I’m not sure about that. Do the other teams in the marlins division have their ratings suffer when they play them? We know they will get a crappy tv deal because of the damage they are causing to the fan base. How about ticket sales? Do people not show up when the marlins are on the road? Counting it as an automatic win against a terrible team?
Dangit, i wanted to see if MArlins fans would turn out for the new stadium like i predicted they wouldn’t, now it will just be blamed on the owners and we won’t get to see if they really were going to support the team in a new roofed stadium.
Comment by DodgersKingsoftheGalaxy — March 23, 2013 @ 11:25 am
And if you add a salary floor he’ll just trade for Tim Thomas, who won’t do any worse for the Fish than whatever hockey team isn’t paying him now.
Would a reasonable person expect to pay for a seat, and then have it partially blocked by an add?
(Que the sarcastic, “Yes if they were Marlin’s fans” response)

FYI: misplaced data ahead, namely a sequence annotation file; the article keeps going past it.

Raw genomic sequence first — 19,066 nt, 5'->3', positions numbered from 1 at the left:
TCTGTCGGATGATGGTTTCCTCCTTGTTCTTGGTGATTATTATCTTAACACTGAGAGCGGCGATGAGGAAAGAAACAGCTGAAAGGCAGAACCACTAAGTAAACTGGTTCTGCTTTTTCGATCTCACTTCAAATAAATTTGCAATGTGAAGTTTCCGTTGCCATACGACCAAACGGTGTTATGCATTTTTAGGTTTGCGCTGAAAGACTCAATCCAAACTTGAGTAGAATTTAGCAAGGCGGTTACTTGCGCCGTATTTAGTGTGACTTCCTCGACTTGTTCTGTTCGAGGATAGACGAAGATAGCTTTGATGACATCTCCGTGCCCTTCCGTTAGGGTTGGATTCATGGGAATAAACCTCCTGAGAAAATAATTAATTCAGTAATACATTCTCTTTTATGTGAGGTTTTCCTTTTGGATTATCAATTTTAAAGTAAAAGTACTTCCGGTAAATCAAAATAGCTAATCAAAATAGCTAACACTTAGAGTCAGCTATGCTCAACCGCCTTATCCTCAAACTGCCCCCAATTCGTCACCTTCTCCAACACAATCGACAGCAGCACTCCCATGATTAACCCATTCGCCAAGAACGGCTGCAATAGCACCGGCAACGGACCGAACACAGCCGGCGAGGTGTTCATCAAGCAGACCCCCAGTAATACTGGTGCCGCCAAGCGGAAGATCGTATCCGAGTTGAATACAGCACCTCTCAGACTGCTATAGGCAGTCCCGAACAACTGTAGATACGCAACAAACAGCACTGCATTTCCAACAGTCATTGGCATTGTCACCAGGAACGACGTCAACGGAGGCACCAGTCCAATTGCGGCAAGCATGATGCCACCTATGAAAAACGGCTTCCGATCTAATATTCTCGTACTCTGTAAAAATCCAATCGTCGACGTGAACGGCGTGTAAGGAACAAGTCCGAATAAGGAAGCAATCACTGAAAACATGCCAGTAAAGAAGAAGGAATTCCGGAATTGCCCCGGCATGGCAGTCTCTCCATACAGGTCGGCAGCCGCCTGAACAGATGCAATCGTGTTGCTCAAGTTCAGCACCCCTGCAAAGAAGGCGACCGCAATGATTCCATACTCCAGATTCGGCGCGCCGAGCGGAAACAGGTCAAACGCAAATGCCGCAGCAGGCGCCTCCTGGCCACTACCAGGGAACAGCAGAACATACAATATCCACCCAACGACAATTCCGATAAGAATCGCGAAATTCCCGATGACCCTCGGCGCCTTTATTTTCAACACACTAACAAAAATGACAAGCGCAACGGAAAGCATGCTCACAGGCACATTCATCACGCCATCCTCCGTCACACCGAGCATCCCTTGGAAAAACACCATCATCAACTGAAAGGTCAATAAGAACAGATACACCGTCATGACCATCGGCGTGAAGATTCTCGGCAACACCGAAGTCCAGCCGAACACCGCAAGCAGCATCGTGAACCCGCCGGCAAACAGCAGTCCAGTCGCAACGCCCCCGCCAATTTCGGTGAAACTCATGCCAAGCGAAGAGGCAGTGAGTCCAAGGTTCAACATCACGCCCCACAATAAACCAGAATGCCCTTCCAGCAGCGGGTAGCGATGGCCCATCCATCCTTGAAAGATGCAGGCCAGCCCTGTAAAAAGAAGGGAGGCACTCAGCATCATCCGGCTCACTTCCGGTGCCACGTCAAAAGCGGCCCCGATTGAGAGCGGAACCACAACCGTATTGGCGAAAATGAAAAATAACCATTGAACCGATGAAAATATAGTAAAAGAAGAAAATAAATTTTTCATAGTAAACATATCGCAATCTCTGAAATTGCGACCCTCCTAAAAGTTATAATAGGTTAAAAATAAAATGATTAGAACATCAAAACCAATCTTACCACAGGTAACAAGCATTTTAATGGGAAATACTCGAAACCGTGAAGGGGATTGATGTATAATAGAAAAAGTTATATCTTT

Seriously though, I honestly don’t think it needs to explicitly written into the contract. There’s a lot of stuff in most contracts that isn’t explicitly stated but that is still assumed to be part of the contract. It would seem to me that this is one of those cases.
Not a lawyer, but I did take a contract law class.
Hill is one of 125 season ticket holders who asked to be released from multiyear contracts and were sued by the Redskins in the past five years. The Washington Post interviewed about two dozen of them. Most said that they were victims of the economic downturn, having lost a job or experiencing some other financial hardship.
Redskins General Counsel David Donovan said the lawsuits are a last resort that involve a small percentage of the team’s 20,000 annual premium seat contracts. He added that the team has accommodated people in hard-luck circumstances hundreds of times. He said he was unaware of Pat Hill’s case.
“The Washington Redskins routinely works out payment plans and alternate arrangements with hundreds of ticket holders every year,” Donovan said. “For every one we sue, I would guess we work out a deal with half a dozen.”